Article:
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John Moore Touches on Touchpoint Marketing at Club Industry 2011

John Moore Touches on Touchpoint Marketing at Club Industry 2011

johnmoore_img_5173_web.jpgYou've heard of Groupon, haven't you? Have you ever tried to unsubscribe from those emails? Go ahead, try it. You'll be glad you did.

Once you unsubscribe, there's a video you can play of a Groupon employee named Derrick, and supposedly, he's the one who's been sending you all those Groupon emails. If you want to punish him, just click the button and watch another employee come over and throw hot coffee in his face. Sensing that you're feeling better, Groupon then asks you if you want to resubscribe to its emails.

This was just one example of a company's touchpoint marketing that Club Industry 2011 keynote speaker John Moore pointed out in his presentation last Thursday in Chicago.

Moore, the former marketing whiz at Starbucks and Whole Foods, offered a packed room some more examples of how companies differentiate themselves. A cough syrup company's slogan is: "It tastes awful. And it works." A hamburger restaurant in Texas has a "hand Jacuzzi" to wash your hands. A crumpled, crushable New York City map can only be folded up by crumpling it again.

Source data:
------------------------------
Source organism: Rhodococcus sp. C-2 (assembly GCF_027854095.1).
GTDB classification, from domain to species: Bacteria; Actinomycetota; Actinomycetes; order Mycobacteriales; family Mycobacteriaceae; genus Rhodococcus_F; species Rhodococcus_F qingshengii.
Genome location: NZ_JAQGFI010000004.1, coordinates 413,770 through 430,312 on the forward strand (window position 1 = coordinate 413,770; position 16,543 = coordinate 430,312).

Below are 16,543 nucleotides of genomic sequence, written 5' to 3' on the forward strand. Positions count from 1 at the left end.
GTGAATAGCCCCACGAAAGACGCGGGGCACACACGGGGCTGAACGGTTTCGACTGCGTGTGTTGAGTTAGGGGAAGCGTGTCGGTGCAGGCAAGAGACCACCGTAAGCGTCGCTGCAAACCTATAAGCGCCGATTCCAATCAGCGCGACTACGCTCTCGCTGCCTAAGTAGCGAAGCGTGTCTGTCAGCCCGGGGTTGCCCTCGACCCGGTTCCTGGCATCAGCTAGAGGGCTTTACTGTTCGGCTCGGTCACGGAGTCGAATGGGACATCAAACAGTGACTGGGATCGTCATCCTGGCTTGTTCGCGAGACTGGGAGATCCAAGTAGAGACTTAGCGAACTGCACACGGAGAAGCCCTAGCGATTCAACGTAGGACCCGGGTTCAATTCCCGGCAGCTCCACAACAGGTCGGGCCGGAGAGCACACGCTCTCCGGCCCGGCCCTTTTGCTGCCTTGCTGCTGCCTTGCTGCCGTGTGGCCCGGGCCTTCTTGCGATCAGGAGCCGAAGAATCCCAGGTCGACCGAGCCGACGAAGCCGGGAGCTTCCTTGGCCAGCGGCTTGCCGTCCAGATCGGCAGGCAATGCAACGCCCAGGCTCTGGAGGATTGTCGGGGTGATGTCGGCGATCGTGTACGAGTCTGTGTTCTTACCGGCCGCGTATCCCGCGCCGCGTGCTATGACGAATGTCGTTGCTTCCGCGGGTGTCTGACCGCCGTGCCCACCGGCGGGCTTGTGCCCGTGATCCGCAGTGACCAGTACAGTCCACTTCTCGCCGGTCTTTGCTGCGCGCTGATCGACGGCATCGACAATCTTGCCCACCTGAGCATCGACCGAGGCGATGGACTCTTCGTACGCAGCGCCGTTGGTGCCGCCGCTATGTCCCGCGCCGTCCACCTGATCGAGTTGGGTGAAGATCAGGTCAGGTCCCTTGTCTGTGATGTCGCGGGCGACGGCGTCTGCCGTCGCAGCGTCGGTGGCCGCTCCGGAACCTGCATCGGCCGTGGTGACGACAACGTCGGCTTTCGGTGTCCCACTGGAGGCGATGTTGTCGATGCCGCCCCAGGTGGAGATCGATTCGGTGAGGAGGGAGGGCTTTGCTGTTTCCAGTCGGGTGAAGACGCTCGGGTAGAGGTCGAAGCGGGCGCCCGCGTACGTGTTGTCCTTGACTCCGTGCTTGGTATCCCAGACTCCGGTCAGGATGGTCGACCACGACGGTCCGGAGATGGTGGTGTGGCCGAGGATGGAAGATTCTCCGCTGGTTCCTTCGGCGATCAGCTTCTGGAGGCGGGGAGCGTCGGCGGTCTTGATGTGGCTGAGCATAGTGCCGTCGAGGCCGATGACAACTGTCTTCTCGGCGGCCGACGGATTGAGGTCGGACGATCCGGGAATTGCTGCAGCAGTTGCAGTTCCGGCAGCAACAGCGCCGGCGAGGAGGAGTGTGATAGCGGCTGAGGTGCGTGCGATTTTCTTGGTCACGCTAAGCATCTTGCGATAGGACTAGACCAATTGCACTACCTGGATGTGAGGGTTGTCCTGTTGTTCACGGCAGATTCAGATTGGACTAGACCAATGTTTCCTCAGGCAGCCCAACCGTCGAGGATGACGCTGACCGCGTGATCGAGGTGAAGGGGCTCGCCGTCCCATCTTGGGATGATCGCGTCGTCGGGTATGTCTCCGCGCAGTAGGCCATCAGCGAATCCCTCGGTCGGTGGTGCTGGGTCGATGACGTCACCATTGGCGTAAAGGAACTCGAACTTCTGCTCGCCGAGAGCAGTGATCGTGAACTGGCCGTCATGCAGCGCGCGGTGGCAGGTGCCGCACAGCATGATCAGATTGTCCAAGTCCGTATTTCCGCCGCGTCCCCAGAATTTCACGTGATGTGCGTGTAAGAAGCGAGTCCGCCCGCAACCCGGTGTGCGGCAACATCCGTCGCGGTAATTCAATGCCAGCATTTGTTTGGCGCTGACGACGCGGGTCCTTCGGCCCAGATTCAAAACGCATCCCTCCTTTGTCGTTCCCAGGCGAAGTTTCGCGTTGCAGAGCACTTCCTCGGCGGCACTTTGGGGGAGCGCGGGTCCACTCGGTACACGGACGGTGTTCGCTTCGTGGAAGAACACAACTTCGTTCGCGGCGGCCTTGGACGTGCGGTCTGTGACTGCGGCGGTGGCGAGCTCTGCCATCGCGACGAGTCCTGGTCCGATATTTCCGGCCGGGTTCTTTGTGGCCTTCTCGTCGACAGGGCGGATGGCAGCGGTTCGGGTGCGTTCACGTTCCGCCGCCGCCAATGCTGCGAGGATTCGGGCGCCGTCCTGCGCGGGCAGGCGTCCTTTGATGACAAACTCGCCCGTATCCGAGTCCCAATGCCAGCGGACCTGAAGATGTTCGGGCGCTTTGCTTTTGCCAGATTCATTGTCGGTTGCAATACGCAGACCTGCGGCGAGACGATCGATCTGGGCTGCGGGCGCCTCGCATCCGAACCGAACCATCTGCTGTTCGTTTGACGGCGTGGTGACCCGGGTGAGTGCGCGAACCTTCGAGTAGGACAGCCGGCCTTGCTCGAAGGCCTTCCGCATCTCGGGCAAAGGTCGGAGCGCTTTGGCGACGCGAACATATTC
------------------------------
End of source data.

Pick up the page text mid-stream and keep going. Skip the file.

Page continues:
All of these companies leave their thumbprint, and health clubs can do the same, Moore says. Locker rooms, membership forms, membership cards, towels and locker room keys are all potential touchpoints for clubs to leave an impression on members.

Word-of-mouth marketing is paramount to Moore—and it should be to companies as well, he says. The three drivers of word-of-mouth marketing are great advertising, great customer service and great customer experience. Moore says 27 percent of consumers would pay 15 percent or more to receive a superior customer experience. (Which may be one of the reasons why Whole Foods has been tagged with the "Whole Paycheck" moniker the past few years.)

Another stat from Moore: 55 percent of consumers recommend a company because of its customer service. "Buzz" should be eliminated from a business's vocabulary, Moore says, because that's not how to build a brand.

"The best word-of-mouth marketing is doing good business every day," he says. is one company Moore touted (and not just for its crossword puzzle employment application, although that doesn't hurt). Another company that Moore noted, Apple, may very well be the epitome of word-of-mouth and touchpoint marketing. Apple has proven it's never too late for a company to reinvent itself.

"Apple was on its deathbed in 1996," Moore said. "What a second life they are leading now."

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